Flame retardant chemicals, sometimes called “halogenated" or "brominated flame retardants, ” or PBDEs (which stands for polybrominated diphenyl ethers) commonly used in furniture, mattresses and electronics. permeate our homes, schools and work environments. These chemicals have been used for decades and found in thousands of consumer products Because they are not chemically bound to the plastics, foam, fabrics and other products in which they are used, they leach out of these items, accumulating in the environment, in our food supplies, and in our bodies.
Through inhalation and ingestion, PBDEs accumulate in human blood, breast milk and umbilical cord fluid. Studies show that they can disrupt the endocrine system and possibly cause adverse neuro-developmental effects in young children. For example, a recent study demonstrated that children with higher concentrations of PBDEs in their umbilical cord fluid at birth under-performed on tests of mental and physical development from the ages of one to six years old.
Not only are exposures risky during pregnancy, but studies also show that women with high levels of PBDEs in their bodies may have difficulty conceiving.
Flame retardant chemicals (PBDEs) can be found in thousands of consumer products including furniture and electronics.
PBDEs are not chemically bound to the products in which they are used and can leach out into the environment around them.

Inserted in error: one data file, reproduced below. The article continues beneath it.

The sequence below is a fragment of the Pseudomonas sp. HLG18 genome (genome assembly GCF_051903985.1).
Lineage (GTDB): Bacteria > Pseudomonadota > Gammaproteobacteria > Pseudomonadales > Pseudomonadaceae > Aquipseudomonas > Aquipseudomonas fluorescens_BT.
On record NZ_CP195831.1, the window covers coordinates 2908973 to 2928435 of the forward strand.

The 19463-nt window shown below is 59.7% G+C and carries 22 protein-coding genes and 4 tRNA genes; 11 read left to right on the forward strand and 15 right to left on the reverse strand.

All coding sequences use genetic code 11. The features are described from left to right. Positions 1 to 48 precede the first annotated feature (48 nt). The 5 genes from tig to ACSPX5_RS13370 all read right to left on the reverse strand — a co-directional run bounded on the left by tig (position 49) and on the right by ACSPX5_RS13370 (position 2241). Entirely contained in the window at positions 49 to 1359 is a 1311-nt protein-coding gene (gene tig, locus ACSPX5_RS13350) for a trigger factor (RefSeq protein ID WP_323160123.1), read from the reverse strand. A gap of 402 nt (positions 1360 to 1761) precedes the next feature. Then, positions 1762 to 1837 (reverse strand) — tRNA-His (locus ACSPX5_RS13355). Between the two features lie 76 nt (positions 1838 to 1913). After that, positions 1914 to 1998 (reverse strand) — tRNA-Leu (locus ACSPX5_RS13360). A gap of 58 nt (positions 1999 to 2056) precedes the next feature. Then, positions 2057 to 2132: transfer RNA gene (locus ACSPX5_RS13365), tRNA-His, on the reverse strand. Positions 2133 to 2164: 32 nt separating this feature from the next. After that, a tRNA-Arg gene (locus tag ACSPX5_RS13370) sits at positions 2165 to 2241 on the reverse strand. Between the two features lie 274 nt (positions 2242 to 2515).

Through inhalation and ingestion, PBDEs accumulate in human blood, breast milk and umbilical cord fluid.
The main source of exposure to PBDE seems to be from foam cushions in furniture and bedding that has been impregnated with flame-retardant chemicals. Over time, as furniture is used and the foam begins to break down, PBDE is released into the air where it accumulates on surfaces and in house dust. Children who play on floors have increased exposure.
The regulation of PBDE has largely been left with individual states, and the results have been a patchwork of conflicting regulations. The state of California actually mandates that furniture sold in the state must contain PBDE, while states like Washington, Maine and Vermont have banned all forms of PBDE. This wide discrepancy in government oversight leads to extremely disparate levels of exposure among people around the United States.
It’s very difficult to purchase PBDE-free furniture and electronics for two reasons. First, manufacturers are not required to disclose the presence of PBDEs in their products, and second, California’s PBDE mandate and its large consumer market mean that most products are manufactured to that standard. While you can avoid any product that claims to meet California standards for fire safety standards, this is no guarantee that the product does not contain PBDE.
Older furniture that may contain PBDEs should be discarded when foam begins to break down or leak from tears and split seams. It is best to cover foam portions with barriers to contain dust and particles. Frequent dusting and cleaning can keep PBDEs from accumulating on surfaces around your home or workplace.
Flame Retardants Resources
Brominated Flame Retardants: Rising Levels of Concern, published by non-profit Health Care Without Harm, is a scientific white paper examining the potential health impacts of exposure.
Dr. Arlene Blum of the Green Policy Institute has been leading the charge on this issue for years with outstanding success. Check out the website of her organization and our Green Street interview with Dr. Blum below.